His demon, from what I had seen, stood seven feet tall and looked like a man made of black barbed wire. He had little wicked white eyes and a crooked white smile, but always looked dashing in his crooked top hat with a single loose band aid on the brim. The collection and I had learned from Tommy that the demon liked to be called Mr. Stokes – so that’s what we called him.

            The last familiar face was Helen.

            Helen was the human embodiment of gluttony, I thought. At least when it came to the spotlight.

            That prim ten-year-old had golden curls that could make a Vaudeville actress blush, and big honeyed eyes. She knew the exact pitch to wail in, the exact whine level to get attention, and all the right moves to have the crowds gather around her, cooing and awing.

            I’d told her she was full of it exactly one time, and she’d screamed like a banshee until Mr. Wibbly Wob hobbled down from his office in the caboose and whacked me with his cane.

            No one was a big fan of hers inside the train.

            Those were the faces I was familiar with, and the exact ones squinting at cards when the train suddenly pulled to a stop.

            We could all hear Mr. Wibbly Wob cursing from the conductor’s chair before a buzzing speaker blared, “SHORT STOP! BACK IN THREE HOURS!”

            Tommy, Parker and I all jumped at the chance to get out on land.

            Helen started to stand but I held my hand up, “No way. I don’t care how much you bitch to Wibbly Wob, we’re not taking you along again.”

            The pout started but the boys and I hopped out before her face could light up like an explosion in the sunset.

            The three of us hopped down into dirt that was half dust and half mud. No one knew why, but Mr. Wibbly Wob loved to coast the train all around the swampy areas of the Deep South.

            We’d agreed, under the cover of blankets and an old oil lamp, it was because of the Hat Men – the solemn spirits in all black with wide-brimmed black hats that haunted the swamps. They carried fishing nets with them to collect souls for the God of the Lost, who ate up any lost people in any form that he could.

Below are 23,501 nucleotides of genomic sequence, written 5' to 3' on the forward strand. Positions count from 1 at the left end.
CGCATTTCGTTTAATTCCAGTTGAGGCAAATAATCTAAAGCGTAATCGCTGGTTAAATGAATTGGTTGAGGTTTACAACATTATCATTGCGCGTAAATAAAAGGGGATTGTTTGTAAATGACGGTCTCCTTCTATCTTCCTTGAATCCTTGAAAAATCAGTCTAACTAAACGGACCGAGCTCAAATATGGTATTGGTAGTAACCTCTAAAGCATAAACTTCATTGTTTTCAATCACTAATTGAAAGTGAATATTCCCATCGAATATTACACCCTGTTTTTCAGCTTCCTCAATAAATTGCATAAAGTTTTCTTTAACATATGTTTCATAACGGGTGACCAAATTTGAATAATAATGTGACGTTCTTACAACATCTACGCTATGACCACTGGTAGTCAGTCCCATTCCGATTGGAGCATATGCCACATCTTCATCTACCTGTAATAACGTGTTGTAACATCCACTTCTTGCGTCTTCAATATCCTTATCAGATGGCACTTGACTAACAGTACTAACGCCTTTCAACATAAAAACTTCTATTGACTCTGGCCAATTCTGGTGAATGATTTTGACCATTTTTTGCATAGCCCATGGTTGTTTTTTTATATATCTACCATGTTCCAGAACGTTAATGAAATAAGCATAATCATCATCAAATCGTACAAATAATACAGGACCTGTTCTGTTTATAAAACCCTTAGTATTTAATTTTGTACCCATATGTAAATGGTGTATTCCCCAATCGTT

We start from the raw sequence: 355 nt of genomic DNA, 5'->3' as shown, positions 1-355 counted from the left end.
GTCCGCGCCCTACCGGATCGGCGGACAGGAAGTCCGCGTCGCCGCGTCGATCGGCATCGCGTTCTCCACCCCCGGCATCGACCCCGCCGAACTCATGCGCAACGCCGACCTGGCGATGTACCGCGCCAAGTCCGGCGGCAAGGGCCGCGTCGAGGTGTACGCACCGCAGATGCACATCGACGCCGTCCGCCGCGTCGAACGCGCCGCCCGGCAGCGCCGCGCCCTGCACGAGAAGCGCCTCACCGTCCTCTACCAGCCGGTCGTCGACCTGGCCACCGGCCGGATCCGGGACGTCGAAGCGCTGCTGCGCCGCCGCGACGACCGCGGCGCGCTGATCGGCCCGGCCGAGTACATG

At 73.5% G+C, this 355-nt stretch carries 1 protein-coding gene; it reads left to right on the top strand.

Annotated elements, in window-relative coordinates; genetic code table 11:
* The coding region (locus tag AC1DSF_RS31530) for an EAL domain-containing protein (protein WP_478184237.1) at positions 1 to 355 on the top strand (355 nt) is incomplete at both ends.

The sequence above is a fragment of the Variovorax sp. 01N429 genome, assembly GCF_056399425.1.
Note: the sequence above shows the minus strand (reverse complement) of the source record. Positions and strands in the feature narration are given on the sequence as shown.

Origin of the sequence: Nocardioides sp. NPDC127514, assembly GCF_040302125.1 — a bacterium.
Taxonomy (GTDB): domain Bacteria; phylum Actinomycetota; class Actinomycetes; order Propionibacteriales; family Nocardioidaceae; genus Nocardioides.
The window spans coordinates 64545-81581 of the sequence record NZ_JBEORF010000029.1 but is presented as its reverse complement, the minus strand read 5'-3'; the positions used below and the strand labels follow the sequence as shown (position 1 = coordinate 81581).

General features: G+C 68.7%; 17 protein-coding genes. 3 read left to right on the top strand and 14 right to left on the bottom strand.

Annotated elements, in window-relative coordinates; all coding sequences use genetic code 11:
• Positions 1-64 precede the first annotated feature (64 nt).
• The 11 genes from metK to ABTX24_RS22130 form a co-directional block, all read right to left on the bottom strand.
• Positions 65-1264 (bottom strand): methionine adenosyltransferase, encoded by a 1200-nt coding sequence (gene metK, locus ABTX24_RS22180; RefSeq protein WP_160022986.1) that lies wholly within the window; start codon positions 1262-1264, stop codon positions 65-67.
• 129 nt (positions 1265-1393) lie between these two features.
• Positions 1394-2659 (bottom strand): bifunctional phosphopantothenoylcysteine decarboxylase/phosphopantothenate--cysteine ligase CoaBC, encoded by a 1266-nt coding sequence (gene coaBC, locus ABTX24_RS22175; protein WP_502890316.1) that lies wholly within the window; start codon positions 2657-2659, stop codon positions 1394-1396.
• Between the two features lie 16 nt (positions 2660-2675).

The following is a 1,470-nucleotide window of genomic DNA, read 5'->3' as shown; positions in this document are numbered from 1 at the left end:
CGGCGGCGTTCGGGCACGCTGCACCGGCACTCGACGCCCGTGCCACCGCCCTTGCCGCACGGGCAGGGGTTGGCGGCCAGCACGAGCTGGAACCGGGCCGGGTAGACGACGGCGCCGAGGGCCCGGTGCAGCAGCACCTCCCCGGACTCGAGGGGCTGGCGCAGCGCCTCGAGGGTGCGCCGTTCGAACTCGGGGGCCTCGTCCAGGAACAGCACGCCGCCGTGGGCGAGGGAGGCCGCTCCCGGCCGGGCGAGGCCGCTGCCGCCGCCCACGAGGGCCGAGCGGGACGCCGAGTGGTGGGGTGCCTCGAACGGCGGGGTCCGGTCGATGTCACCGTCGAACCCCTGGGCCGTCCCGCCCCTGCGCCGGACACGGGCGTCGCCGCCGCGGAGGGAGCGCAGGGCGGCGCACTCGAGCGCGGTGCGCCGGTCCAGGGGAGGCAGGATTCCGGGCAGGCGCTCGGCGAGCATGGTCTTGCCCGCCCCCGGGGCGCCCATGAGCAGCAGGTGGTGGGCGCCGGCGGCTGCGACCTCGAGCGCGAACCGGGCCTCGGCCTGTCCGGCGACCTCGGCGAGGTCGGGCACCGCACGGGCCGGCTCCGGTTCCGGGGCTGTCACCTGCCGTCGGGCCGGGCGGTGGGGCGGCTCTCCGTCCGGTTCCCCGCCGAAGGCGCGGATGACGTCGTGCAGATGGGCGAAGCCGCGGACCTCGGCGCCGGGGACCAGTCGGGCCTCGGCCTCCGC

In turn, we each patted the side of the train for good luck, right on the first ‘W’ of the painted: MR. WIBBLY WOB’S PHANTASMIC PAIN TRAIN.

            Then, it was off down the Northern side of the tracks.

            We chatted about nothing and everything, watching the lightning bugs begin to blink like a grand parade throughout the swamp. The smell of gaseous ooze and vernal pools mixed with the fading heat of the sun prevailed; we were all drenched in sweat in two minutes.

            Tommy stopped and held his hand up, shirt sliding down and exposing his frail shoulder, “Look at that!”

            Parker and I looked.

            There was a squat, semi-round object in a white sack on the train tracks. Someone’s laundry blown out off a swamp tour boat, I thought at first, but then I noticed the blood. It was seeping out of one side of the bag only, and a trail of it slowly faded off into the waters.

            “Hat Men?” Tommy asked, eyes wide.

            Parker said nothing.

            “Nah,” I murmured and approached it, “It’s a witch’s head.”

            Tommy gasped as I rolled it over with my foot, “That witch’ll come back with a vengeance!”

            “Nah. If you cut off their heads, they don’t come back.” I told him and knelt down. The head was wrapped in plain white cloth and tied loosely with a faded rubber band.

            “Don’t more grow back?” The ginger asked.

            “That’s a devil-snake,” I told him.

            Parker added nothing.

            The innards were sticky and stained like rust. The skin of the witch felt almost like plastic as I pulled it out.

            That was a witch alright. “Hello, Marta.”

            The other two approached, though Tommy was noticeably behind Parker. “Marta?”

            Slowly, I turned the head around in the fading sunlight. “This here is Marta Dean Wilson. She was one of Mr. Wibbly Wob’s original collectibles back in 1950.”